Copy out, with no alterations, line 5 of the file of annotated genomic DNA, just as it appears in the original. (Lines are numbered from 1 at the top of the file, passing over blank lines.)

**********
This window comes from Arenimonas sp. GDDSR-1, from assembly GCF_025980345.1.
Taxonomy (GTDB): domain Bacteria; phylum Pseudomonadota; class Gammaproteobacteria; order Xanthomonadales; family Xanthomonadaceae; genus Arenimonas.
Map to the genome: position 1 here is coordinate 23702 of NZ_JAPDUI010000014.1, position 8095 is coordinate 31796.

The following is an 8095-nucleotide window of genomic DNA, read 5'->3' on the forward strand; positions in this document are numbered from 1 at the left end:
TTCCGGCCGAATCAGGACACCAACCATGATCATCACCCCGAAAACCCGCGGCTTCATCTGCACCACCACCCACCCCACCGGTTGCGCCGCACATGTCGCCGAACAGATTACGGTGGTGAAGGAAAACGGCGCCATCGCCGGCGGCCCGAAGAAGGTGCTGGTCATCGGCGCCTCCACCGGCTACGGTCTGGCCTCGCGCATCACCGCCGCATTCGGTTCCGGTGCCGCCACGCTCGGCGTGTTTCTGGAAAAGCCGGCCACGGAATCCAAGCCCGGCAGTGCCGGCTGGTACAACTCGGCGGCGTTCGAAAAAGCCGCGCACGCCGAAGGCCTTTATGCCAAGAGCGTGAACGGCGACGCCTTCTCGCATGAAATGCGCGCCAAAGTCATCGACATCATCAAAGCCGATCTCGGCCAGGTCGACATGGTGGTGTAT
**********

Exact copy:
TTCCGGCCGAATCAGGACACCAACCATGATCATCACCCCGAAAACCCGCGGCTTCATCTGCACCACCACCCACCCCACCGGTTGCGCCGCACATGTCGCCGAACAGATTACGGTGGTGAAGGAAAACGGCGCCATCGCCGGCGGCCCGAAGAAGGTGCTGGTCATCGGCGCCTCCACCGGCTACGGTCTGGCCTCGCGCATCACCGCCGCATTCGGTTCCGGTGCCGCCACGCTCGGCGTGTTTCTGGAAAAGCCGGCCACGGAATCCAAGCCCGGCAGTGCCGGCTGGTACAACTCGGCGGCGTTCGAAAAAGCCGCGCACGCCGAAGGCCTTTATGCCAAGAGCGTGAACGGCGACGCCTTCTCGCATGAAATGCGCGCCAAAGTCATCGACATCATCAAAGCCGATCTCGGCCAGGTCGACATGGTGGTGTAT